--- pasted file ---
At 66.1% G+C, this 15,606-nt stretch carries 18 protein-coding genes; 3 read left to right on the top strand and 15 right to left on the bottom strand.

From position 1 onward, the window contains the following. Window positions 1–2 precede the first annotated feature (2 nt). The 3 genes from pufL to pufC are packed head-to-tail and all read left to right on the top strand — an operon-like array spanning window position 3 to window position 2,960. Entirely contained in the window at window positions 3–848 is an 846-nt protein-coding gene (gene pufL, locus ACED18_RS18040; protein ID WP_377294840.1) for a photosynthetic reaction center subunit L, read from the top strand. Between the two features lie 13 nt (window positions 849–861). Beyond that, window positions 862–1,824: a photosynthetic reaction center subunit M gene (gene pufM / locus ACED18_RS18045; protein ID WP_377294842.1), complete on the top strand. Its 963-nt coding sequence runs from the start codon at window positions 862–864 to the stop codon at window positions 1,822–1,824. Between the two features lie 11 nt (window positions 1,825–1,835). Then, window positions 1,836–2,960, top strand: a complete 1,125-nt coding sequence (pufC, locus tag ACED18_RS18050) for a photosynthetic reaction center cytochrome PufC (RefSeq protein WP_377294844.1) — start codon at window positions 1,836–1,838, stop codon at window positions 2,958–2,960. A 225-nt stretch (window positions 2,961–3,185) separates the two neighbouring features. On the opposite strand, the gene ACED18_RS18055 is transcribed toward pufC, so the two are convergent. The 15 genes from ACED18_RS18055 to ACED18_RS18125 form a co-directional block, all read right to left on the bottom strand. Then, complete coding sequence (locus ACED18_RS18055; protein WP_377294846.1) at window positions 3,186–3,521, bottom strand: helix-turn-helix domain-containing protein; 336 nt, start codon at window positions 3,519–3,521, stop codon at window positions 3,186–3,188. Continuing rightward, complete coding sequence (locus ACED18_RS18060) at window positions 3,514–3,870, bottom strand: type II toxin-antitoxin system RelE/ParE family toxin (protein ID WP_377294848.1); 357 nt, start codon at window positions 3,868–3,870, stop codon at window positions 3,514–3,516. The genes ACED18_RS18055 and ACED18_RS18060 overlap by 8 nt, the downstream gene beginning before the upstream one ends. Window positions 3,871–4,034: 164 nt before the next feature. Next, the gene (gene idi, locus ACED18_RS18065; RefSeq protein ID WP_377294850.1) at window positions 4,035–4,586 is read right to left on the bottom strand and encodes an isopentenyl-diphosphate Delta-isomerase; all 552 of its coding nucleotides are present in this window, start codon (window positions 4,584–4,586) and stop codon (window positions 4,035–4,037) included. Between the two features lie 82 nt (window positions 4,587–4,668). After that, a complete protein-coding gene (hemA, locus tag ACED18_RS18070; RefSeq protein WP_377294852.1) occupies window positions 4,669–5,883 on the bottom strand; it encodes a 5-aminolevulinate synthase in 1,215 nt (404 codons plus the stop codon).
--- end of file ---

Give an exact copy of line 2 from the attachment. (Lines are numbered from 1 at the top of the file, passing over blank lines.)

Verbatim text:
From position 1 onward, the window contains the following. Window positions 1–2 precede the first annotated feature (2 nt). The 3 genes from pufL to pufC are packed head-to-tail and all read left to right on the top strand — an operon-like array spanning window position 3 to window position 2,960. Entirely contained in the window at window positions 3–848 is an 846-nt protein-coding gene (gene pufL, locus ACED18_RS18040; protein ID WP_377294840.1) for a photosynthetic reaction center subunit L, read from the top strand. Between the two features lie 13 nt (window positions 849–861). Beyond that, window positions 862–1,824: a photosynthetic reaction center subunit M gene (gene pufM / locus ACED18_RS18045; protein ID WP_377294842.1), complete on the top strand. Its 963-nt coding sequence runs from the start codon at window positions 862–864 to the stop codon at window positions 1,822–1,824. Between the two features lie 11 nt (window positions 1,825–1,835). Then, window positions 1,836–2,960, top strand: a complete 1,125-nt coding sequence (pufC, locus tag ACED18_RS18050) for a photosynthetic reaction center cytochrome PufC (RefSeq protein WP_377294844.1) — start codon at window positions 1,836–1,838, stop codon at window positions 2,958–2,960. A 225-nt stretch (window positions 2,961–3,185) separates the two neighbouring features. On the opposite strand, the gene ACED18_RS18055 is transcribed toward pufC, so the two are convergent. The 15 genes from ACED18_RS18055 to ACED18_RS18125 form a co-directional block, all read right to left on the bottom strand. Then, complete coding sequence (locus ACED18_RS18055; protein WP_377294846.1) at window positions 3,186–3,521, bottom strand: helix-turn-helix domain-containing protein; 336 nt, start codon at window positions 3,519–3,521, stop codon at window positions 3,186–3,188. Continuing rightward, complete coding sequence (locus ACED18_RS18060) at window positions 3,514–3,870, bottom strand: type II toxin-antitoxin system RelE/ParE family toxin (protein ID WP_377294848.1); 357 nt, start codon at window positions 3,868–3,870, stop codon at window positions 3,514–3,516. The genes ACED18_RS18055 and ACED18_RS18060 overlap by 8 nt, the downstream gene beginning before the upstream one ends. Window positions 3,871–4,034: 164 nt before the next feature. Next, the gene (gene idi, locus ACED18_RS18065; RefSeq protein ID WP_377294850.1) at window positions 4,035–4,586 is read right to left on the bottom strand and encodes an isopentenyl-diphosphate Delta-isomerase; all 552 of its coding nucleotides are present in this window, start codon (window positions 4,584–4,586) and stop codon (window positions 4,035–4,037) included. Between the two features lie 82 nt (window positions 4,587–4,668). After that, a complete protein-coding gene (hemA, locus tag ACED18_RS18070; RefSeq protein WP_377294852.1) occupies window positions 4,669–5,883 on the bottom strand; it encodes a 5-aminolevulinate synthase in 1,215 nt (404 codons plus the stop codon).